The hits just keep on coming for House Republicans these days; one GOP Representative sentenced to more than eight years in prison for corruption, another indicted on counts of money laundering and now more facing questions about ethics and potentially criminal behavior.
Starting with some of the less damaging charges, The Hill's Alexander Bolton reports that Richard Pombo may have broken House rules and engaged in activities that should have raised serious conflict of interest issues.
Two staffers on the House Resources Committee played key roles in developing controversial environmental legislation while receiving salaries from the Department of Interior in apparent violation of House rules limiting their congressional service to one year.
Jackson Coleman and Rick Deery, the Interior employees, have worked as detailees under Rep. Richard Pombo (R-Calif.), the chairman of the Resources Committee, since the middle of 2003, Kennedy said. Their length of service is more than twice the length defined by the House ethics manual.
Does a Republican like Richard Pombo believe that the rules regulating the activities of Members of Congress simply don't apply to them because they are Republicans? Because they are a committee or subcommittee chair? Truth be told, this is not the biggest issue in Washington these days, nor is it the clearest example of illicit behavior by Republicans, but it does illustrate that even on small matters, Republican Members of Congress have shown a serious inability to play by the rules -- or the law.
Katherine Harris' misdeeds are also in the news this week, with The Washington Post's Charles Babcock reporting today that the Florida Representative greatly aided a major campaign contributor -- illegal campaign contributor (the donations he directed to Harris were illegal) -- who recently pled guilty to bribing another Representative.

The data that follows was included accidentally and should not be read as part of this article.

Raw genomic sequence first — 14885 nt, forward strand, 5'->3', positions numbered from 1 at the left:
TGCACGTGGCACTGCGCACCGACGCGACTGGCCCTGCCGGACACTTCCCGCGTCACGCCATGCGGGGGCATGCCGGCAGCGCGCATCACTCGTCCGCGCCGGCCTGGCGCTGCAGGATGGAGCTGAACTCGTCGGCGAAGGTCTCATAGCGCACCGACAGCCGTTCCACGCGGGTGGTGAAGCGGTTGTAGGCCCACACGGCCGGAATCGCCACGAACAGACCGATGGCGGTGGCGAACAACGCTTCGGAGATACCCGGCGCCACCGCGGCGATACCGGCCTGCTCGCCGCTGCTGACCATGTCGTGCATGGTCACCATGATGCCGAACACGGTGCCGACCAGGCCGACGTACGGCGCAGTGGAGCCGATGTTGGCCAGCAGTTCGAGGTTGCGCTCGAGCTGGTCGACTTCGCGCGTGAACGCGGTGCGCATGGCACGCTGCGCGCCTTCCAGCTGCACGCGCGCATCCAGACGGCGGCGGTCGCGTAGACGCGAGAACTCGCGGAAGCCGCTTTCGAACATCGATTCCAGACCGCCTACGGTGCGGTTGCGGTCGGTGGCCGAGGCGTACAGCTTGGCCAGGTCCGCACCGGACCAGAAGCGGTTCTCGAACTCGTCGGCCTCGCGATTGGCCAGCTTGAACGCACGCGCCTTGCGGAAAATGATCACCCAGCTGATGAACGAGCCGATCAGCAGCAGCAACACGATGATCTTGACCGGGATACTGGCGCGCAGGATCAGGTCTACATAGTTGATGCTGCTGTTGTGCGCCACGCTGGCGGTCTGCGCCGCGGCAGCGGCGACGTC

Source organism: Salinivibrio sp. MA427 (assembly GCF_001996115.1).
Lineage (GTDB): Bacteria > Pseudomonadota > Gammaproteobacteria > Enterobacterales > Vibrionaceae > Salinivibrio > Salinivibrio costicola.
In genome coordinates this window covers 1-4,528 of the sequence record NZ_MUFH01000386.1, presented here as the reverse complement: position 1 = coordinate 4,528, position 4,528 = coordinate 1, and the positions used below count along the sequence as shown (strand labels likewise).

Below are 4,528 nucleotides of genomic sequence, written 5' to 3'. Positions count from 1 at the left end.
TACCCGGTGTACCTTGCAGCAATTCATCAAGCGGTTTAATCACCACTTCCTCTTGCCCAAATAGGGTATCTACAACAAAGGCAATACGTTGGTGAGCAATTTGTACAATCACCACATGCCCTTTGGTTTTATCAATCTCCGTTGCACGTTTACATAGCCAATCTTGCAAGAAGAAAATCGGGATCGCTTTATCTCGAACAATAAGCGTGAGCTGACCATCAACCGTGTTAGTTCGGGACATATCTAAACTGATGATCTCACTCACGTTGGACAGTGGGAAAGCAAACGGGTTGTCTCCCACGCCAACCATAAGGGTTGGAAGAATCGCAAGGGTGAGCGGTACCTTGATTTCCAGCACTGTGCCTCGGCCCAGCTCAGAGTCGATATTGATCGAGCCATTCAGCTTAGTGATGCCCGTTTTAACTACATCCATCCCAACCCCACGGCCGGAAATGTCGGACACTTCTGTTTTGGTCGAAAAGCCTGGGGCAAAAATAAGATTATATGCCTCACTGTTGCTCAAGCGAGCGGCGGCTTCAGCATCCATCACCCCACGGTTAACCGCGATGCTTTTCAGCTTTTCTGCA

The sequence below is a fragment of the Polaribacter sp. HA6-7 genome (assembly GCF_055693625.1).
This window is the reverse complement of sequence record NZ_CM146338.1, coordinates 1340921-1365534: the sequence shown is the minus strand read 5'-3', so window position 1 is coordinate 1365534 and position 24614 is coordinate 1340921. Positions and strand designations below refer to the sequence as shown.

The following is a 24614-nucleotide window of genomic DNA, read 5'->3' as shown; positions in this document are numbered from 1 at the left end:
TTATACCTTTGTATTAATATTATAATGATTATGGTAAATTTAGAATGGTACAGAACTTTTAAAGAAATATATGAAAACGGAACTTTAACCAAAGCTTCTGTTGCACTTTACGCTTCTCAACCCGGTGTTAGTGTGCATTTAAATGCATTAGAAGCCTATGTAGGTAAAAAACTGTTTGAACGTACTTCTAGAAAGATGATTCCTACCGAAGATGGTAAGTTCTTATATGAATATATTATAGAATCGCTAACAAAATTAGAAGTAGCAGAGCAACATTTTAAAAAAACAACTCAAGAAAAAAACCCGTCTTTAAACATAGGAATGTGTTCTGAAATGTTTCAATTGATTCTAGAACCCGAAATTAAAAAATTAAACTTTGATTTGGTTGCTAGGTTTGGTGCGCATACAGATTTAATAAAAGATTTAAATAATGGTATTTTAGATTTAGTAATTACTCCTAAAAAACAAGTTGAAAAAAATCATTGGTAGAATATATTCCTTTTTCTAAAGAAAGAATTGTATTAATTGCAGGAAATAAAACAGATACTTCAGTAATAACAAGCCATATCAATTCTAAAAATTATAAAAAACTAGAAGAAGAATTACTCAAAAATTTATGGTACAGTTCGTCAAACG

Rep. Katherine Harris (R-Fla.) has acknowledged that she requested last year that $10 million in federal funds be set aside for a Navy intelligence program in her district at the request of Washington contractor Mitchell J. Wade, who pleaded guilty last week to bribing another House member.
Harris, who gained notoriety as secretary of state in Florida during the contested Bush-Gore presidential race in 2000, is running for the Senate this year. News media in her home state have been focusing on her dealings with Wade since prosecutors disclosed last week that she was the unwitting recipient of $32,000 in illegal campaign donations from Wade in 2004.
To top things off, Kevin Drum passes on some rumors circulating around the blogosphere today, namely that criminal charges may be pending against another four GOP Congressmen. The post, originally found on Preemptive Karma, reads:
A DC political operative has told me that Brent Wilkes, one of the individuals charged with bribing Republican Congressman Randy "Duke" Cunningham, has struck a deal with prosecutors to testify.
Wilkes will implicate four more Republicans for possible criminal activity: Richard Pombo, John Doolittle, Duncan Hunter, and Jerry Lewis.
It's pretty hard to beat the Democratic rap that there has been a "culture of corruption" under Republican rule of Washington when so many Republican Members of Congress are dealing with all of these ethical and legal concerns. As Tom Foley, the last Democratic Speaker of the House, stated this week in an interview with MyDD, the current environment in Washington is significantly worse than it was during the so-called House banking scandal, which, according to some political analysts, was a catalyst for the Republican takeover of the House in 1994.
Well I think, as far as the bank matter is concerned, there is no comparison at all. No one was charged with any offense, there was no government money lost, there was no abuse of any particular Congressional activity, no legislation was effected. So it became a kind of a celebrated political issue, but it wasn't really a scandal in the sense of criminal activity, abuse of office, loss of government funds, or any kind of special advantage that any outside group received for any support or otherwise.
It is possible that the low opinion of the public for Congress will affect both parties, but more specifically the majority party, the Republican Party, as the circumstances of 1994 affected the Democrats.